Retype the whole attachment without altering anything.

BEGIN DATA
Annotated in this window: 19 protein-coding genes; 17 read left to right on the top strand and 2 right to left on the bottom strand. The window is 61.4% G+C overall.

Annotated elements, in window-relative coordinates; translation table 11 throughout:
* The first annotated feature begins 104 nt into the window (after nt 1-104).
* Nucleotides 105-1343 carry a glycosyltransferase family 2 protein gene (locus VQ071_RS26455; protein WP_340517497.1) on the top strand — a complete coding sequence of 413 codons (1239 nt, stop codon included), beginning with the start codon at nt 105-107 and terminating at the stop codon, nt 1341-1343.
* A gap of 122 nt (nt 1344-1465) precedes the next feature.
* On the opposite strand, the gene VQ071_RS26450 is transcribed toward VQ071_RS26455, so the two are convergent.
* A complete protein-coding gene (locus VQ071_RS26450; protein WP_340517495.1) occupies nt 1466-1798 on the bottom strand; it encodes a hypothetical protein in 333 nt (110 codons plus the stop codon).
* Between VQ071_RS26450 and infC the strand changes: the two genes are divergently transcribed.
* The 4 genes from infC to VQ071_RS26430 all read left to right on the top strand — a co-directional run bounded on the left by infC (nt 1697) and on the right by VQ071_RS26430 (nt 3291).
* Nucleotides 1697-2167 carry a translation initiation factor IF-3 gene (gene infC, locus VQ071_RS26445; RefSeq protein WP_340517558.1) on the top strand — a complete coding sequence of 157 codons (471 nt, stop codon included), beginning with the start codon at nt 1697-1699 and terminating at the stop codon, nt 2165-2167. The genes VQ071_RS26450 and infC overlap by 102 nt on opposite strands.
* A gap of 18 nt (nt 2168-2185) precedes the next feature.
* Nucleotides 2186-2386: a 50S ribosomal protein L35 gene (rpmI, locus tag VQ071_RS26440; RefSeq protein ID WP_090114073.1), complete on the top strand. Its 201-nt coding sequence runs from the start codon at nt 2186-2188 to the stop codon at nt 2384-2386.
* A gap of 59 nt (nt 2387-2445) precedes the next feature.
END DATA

Annotated in this window: 19 protein-coding genes; 17 read left to right on the top strand and 2 right to left on the bottom strand. The window is 61.4% G+C overall.

Annotated elements, in window-relative coordinates; translation table 11 throughout:
* The first annotated feature begins 104 nt into the window (after nt 1-104).
* Nucleotides 105-1343 carry a glycosyltransferase family 2 protein gene (locus VQ071_RS26455; protein WP_340517497.1) on the top strand — a complete coding sequence of 413 codons (1239 nt, stop codon included), beginning with the start codon at nt 105-107 and terminating at the stop codon, nt 1341-1343.
* A gap of 122 nt (nt 1344-1465) precedes the next feature.
* On the opposite strand, the gene VQ071_RS26450 is transcribed toward VQ071_RS26455, so the two are convergent.
* A complete protein-coding gene (locus VQ071_RS26450; protein WP_340517495.1) occupies nt 1466-1798 on the bottom strand; it encodes a hypothetical protein in 333 nt (110 codons plus the stop codon).
* Between VQ071_RS26450 and infC the strand changes: the two genes are divergently transcribed.
* The 4 genes from infC to VQ071_RS26430 all read left to right on the top strand — a co-directional run bounded on the left by infC (nt 1697) and on the right by VQ071_RS26430 (nt 3291).
* Nucleotides 1697-2167 carry a translation initiation factor IF-3 gene (gene infC, locus VQ071_RS26445; RefSeq protein WP_340517558.1) on the top strand — a complete coding sequence of 157 codons (471 nt, stop codon included), beginning with the start codon at nt 1697-1699 and terminating at the stop codon, nt 2165-2167. The genes VQ071_RS26450 and infC overlap by 102 nt on opposite strands.
* A gap of 18 nt (nt 2168-2185) precedes the next feature.
* Nucleotides 2186-2386: a 50S ribosomal protein L35 gene (rpmI, locus tag VQ071_RS26440; RefSeq protein ID WP_090114073.1), complete on the top strand. Its 201-nt coding sequence runs from the start codon at nt 2186-2188 to the stop codon at nt 2384-2386.
* A gap of 59 nt (nt 2387-2445) precedes the next feature.